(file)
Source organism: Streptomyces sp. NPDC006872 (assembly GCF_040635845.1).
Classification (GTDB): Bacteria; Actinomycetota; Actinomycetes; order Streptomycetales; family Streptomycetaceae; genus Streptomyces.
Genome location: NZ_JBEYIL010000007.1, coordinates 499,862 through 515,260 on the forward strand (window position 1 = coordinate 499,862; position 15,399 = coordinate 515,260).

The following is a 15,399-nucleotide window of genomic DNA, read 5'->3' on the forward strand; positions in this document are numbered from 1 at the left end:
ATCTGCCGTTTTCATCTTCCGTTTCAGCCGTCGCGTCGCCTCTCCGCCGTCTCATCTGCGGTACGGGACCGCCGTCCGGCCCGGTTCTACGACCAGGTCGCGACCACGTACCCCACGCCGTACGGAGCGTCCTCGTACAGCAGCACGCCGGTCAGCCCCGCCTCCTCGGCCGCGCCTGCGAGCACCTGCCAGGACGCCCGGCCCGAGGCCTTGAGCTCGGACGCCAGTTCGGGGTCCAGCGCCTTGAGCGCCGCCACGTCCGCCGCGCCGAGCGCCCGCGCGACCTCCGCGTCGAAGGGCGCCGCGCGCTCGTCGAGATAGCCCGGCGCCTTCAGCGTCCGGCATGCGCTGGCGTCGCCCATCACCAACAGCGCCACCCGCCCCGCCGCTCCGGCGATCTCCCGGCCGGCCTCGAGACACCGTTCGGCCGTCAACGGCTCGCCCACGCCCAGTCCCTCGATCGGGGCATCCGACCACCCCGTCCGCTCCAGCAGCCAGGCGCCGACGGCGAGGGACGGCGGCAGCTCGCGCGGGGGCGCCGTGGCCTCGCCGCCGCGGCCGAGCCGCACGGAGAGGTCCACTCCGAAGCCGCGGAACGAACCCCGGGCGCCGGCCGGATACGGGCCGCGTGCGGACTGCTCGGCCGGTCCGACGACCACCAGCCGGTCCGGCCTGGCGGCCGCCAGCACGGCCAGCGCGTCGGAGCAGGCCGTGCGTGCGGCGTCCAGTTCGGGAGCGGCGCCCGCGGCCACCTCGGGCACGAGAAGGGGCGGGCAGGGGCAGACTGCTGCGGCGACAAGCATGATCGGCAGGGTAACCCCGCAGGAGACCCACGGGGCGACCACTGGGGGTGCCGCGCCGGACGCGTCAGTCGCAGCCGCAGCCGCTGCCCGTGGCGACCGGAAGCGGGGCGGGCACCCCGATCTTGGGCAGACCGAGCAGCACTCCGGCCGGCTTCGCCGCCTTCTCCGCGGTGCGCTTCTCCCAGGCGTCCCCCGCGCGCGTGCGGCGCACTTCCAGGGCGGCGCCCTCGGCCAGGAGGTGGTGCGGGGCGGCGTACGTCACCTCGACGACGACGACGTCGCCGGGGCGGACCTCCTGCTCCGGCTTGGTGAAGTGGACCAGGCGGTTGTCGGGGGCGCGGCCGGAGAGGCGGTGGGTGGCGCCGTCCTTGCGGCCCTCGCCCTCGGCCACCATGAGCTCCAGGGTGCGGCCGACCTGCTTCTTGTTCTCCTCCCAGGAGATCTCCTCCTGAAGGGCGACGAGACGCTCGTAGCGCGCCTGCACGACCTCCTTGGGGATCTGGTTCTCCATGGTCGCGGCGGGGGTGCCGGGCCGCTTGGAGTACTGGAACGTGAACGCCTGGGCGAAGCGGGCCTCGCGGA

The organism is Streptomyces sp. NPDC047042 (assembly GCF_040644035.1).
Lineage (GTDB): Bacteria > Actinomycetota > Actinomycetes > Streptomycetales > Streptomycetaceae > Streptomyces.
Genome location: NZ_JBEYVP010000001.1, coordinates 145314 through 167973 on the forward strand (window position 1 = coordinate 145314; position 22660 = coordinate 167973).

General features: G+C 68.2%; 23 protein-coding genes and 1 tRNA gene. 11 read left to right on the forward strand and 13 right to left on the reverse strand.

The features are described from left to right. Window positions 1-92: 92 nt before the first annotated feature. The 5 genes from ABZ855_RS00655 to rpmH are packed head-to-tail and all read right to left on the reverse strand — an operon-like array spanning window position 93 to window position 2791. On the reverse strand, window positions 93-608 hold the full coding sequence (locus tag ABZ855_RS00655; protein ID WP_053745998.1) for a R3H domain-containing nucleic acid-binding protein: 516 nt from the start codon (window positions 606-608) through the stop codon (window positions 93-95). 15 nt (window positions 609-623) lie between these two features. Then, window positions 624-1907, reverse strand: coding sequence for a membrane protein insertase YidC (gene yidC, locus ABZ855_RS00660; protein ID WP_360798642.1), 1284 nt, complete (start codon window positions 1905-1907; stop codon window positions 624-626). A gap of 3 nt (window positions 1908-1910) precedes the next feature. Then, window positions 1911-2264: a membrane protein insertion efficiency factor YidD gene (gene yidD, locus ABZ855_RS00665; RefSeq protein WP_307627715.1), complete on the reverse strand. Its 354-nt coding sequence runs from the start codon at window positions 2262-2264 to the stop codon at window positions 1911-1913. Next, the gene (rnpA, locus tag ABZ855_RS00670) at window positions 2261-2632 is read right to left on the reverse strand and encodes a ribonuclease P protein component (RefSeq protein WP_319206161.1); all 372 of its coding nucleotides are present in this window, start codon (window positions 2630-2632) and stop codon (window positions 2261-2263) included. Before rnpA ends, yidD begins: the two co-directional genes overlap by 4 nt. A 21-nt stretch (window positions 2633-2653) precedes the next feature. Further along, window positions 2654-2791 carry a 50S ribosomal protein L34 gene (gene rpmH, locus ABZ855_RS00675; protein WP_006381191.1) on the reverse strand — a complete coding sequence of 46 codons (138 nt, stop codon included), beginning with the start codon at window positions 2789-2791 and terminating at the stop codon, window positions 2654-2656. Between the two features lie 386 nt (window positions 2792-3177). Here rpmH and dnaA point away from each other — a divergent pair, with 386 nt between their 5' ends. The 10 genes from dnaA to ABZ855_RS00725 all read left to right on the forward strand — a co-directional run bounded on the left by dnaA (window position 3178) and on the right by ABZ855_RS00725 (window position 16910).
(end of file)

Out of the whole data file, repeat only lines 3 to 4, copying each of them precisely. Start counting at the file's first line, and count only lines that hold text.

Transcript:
Genome location: NZ_JBEYIL010000007.1, coordinates 499,862 through 515,260 on the forward strand (window position 1 = coordinate 499,862; position 15,399 = coordinate 515,260).

The following is a 15,399-nucleotide window of genomic DNA, read 5'->3' on the forward strand; positions in this document are numbered from 1 at the left end: